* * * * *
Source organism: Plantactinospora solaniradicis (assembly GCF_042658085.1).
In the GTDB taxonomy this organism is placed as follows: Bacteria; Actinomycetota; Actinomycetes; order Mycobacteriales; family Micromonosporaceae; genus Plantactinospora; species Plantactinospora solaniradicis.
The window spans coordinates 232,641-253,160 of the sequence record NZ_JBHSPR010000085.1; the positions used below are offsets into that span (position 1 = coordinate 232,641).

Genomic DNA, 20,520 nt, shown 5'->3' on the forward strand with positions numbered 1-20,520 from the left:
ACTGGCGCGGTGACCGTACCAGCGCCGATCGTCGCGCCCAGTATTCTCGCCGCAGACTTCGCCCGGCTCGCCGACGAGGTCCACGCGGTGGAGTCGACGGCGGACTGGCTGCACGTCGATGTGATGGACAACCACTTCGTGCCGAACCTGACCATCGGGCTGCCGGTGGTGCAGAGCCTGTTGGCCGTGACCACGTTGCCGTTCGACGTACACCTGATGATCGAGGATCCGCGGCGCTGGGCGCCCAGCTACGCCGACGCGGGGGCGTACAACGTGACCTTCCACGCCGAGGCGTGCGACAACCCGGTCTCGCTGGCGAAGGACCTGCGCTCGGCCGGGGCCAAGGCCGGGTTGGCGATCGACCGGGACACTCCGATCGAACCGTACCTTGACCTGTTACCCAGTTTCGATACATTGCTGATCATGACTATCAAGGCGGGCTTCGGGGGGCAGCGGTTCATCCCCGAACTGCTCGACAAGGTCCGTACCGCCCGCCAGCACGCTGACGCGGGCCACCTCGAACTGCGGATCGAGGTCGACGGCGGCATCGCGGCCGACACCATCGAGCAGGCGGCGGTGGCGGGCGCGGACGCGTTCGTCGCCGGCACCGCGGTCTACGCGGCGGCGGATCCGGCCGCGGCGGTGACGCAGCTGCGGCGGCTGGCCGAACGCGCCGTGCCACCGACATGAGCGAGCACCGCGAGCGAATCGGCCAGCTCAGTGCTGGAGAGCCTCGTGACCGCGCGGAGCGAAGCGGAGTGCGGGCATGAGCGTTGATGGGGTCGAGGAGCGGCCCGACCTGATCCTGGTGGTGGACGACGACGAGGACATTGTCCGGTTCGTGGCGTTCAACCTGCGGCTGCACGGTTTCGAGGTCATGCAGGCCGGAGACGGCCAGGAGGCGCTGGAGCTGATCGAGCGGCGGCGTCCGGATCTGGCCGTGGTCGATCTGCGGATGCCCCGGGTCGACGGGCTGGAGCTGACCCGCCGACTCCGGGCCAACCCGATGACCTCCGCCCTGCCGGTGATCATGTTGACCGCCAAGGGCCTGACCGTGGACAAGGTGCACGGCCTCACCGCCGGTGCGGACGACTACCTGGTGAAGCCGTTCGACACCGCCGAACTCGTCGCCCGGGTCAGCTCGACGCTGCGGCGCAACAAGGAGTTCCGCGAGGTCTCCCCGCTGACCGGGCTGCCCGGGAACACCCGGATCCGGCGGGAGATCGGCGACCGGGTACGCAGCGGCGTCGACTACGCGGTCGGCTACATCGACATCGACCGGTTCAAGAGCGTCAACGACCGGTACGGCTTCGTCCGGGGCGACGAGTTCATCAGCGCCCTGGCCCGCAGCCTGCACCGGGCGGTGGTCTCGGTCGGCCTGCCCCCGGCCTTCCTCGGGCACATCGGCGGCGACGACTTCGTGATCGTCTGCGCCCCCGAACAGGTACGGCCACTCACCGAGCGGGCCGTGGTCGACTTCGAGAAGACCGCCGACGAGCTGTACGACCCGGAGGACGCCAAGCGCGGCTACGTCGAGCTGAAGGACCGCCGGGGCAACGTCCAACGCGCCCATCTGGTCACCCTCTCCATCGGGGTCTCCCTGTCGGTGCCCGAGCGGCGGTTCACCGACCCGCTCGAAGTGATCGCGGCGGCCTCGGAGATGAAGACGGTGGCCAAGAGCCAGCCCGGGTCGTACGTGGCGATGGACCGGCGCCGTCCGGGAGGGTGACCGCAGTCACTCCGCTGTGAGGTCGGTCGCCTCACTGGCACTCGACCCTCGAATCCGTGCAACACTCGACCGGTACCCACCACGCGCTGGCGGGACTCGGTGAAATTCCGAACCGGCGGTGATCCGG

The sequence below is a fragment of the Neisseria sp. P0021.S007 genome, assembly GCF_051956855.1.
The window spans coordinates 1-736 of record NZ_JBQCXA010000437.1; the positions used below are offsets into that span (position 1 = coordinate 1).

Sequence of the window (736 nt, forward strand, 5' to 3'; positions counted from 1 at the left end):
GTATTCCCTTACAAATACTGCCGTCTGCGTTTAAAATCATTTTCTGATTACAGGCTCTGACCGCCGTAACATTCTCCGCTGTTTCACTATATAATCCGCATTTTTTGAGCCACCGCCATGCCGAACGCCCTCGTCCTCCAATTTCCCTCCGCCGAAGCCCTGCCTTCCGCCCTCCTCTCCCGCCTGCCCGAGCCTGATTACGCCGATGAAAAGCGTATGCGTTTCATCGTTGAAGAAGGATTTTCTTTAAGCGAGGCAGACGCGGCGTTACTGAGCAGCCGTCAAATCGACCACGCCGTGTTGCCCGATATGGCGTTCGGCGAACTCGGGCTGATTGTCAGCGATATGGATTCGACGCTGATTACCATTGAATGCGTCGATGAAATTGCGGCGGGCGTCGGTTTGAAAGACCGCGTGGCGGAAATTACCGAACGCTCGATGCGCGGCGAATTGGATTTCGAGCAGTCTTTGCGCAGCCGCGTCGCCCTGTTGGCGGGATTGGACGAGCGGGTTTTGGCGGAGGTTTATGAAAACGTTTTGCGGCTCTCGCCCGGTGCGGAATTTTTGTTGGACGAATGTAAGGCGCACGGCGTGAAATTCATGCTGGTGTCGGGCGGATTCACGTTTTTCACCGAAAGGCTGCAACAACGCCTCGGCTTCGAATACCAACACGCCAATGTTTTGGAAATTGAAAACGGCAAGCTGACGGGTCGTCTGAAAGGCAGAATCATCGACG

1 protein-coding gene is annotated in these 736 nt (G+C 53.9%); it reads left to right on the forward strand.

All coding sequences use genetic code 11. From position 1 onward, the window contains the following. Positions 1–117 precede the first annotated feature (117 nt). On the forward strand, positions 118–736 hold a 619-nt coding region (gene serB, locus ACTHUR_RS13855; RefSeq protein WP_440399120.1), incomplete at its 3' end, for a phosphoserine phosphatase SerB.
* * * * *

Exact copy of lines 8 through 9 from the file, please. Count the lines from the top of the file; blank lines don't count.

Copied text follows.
Sequence of the window (736 nt, forward strand, 5' to 3'; positions counted from 1 at the left end):
GTATTCCCTTACAAATACTGCCGTCTGCGTTTAAAATCATTTTCTGATTACAGGCTCTGACCGCCGTAACATTCTCCGCTGTTTCACTATATAATCCGCATTTTTTGAGCCACCGCCATGCCGAACGCCCTCGTCCTCCAATTTCCCTCCGCCGAAGCCCTGCCTTCCGCCCTCCTCTCCCGCCTGCCCGAGCCTGATTACGCCGATGAAAAGCGTATGCGTTTCATCGTTGAAGAAGGATTTTCTTTAAGCGAGGCAGACGCGGCGTTACTGAGCAGCCGTCAAATCGACCACGCCGTGTTGCCCGATATGGCGTTCGGCGAACTCGGGCTGATTGTCAGCGATATGGATTCGACGCTGATTACCATTGAATGCGTCGATGAAATTGCGGCGGGCGTCGGTTTGAAAGACCGCGTGGCGGAAATTACCGAACGCTCGATGCGCGGCGAATTGGATTTCGAGCAGTCTTTGCGCAGCCGCGTCGCCCTGTTGGCGGGATTGGACGAGCGGGTTTTGGCGGAGGTTTATGAAAACGTTTTGCGGCTCTCGCCCGGTGCGGAATTTTTGTTGGACGAATGTAAGGCGCACGGCGTGAAATTCATGCTGGTGTCGGGCGGATTCACGTTTTTCACCGAAAGGCTGCAACAACGCCTCGGCTTCGAATACCAACACGCCAATGTTTTGGAAATTGAAAACGGCAAGCTGACGGGTCGTCTGAAAGGCAGAATCATCGACG